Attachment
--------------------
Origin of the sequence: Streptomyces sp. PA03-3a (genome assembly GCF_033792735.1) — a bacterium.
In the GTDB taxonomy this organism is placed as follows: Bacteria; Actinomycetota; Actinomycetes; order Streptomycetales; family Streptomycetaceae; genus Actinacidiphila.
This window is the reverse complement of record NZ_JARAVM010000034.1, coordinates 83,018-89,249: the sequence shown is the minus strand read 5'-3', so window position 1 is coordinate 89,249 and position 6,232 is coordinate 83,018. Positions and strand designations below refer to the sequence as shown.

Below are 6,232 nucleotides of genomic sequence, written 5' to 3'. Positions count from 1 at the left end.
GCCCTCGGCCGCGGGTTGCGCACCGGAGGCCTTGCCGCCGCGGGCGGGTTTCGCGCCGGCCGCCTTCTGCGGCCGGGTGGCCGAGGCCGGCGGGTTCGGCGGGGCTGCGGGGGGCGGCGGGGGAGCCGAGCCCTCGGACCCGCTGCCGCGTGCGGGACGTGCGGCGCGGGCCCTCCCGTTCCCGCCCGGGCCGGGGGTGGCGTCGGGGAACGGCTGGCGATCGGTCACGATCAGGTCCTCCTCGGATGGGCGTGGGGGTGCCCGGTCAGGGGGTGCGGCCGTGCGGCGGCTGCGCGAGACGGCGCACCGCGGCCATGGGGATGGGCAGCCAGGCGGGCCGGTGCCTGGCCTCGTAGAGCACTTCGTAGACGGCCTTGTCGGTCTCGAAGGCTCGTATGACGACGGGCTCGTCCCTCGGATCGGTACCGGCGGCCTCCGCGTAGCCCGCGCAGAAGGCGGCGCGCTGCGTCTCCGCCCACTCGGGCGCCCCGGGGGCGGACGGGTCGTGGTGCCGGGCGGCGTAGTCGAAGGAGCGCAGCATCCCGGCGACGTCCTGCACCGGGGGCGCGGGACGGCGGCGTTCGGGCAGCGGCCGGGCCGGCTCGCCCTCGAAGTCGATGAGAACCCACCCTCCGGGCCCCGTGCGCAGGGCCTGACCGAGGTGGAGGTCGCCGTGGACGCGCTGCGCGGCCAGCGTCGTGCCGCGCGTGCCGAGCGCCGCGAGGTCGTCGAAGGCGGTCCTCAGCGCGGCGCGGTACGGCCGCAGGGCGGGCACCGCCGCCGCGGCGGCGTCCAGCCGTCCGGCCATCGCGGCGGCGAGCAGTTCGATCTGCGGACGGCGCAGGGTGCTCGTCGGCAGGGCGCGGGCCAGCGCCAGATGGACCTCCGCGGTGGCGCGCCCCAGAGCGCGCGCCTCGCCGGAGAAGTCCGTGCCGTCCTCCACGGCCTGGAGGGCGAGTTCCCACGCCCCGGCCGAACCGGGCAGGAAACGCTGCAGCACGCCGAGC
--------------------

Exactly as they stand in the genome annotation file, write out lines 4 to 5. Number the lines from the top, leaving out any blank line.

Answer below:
Below are 6,232 nucleotides of genomic sequence, written 5' to 3'. Positions count from 1 at the left end.
GCCCTCGGCCGCGGGTTGCGCACCGGAGGCCTTGCCGCCGCGGGCGGGTTTCGCGCCGGCCGCCTTCTGCGGCCGGGTGGCCGAGGCCGGCGGGTTCGGCGGGGCTGCGGGGGGCGGCGGGGGAGCCGAGCCCTCGGACCCGCTGCCGCGTGCGGGACGTGCGGCGCGGGCCCTCCCGTTCCCGCCCGGGCCGGGGGTGGCGTCGGGGAACGGCTGGCGATCGGTCACGATCAGGTCCTCCTCGGATGGGCGTGGGGGTGCCCGGTCAGGGGGTGCGGCCGTGCGGCGGCTGCGCGAGACGGCGCACCGCGGCCATGGGGATGGGCAGCCAGGCGGGCCGGTGCCTGGCCTCGTAGAGCACTTCGTAGACGGCCTTGTCGGTCTCGAAGGCTCGTATGACGACGGGCTCGTCCCTCGGATCGGTACCGGCGGCCTCCGCGTAGCCCGCGCAGAAGGCGGCGCGCTGCGTCTCCGCCCACTCGGGCGCCCCGGGGGCGGACGGGTCGTGGTGCCGGGCGGCGTAGTCGAAGGAGCGCAGCATCCCGGCGACGTCCTGCACCGGGGGCGCGGGACGGCGGCGTTCGGGCAGCGGCCGGGCCGGCTCGCCCTCGAAGTCGATGAGAACCCACCCTCCGGGCCCCGTGCGCAGGGCCTGACCGAGGTGGAGGTCGCCGTGGACGCGCTGCGCGGCCAGCGTCGTGCCGCGCGTGCCGAGCGCCGCGAGGTCGTCGAAGGCGGTCCTCAGCGCGGCGCGGTACGGCCGCAGGGCGGGCACCGCCGCCGCGGCGGCGTCCAGCCGTCCGGCCATCGCGGCGGCGAGCAGTTCGATCTGCGGACGGCGCAGGGTGCTCGTCGGCAGGGCGCGGGCCAGCGCCAGATGGACCTCCGCGGTGGCGCGCCCCAGAGCGCGCGCCTCGCCGGAGAAGTCCGTGCCGTCCTCCACGGCCTGGAGGGCGAGTTCCCACGCCCCGGCCGAACCGGGCAGGAAACGCTGCAGCACGCCGAGC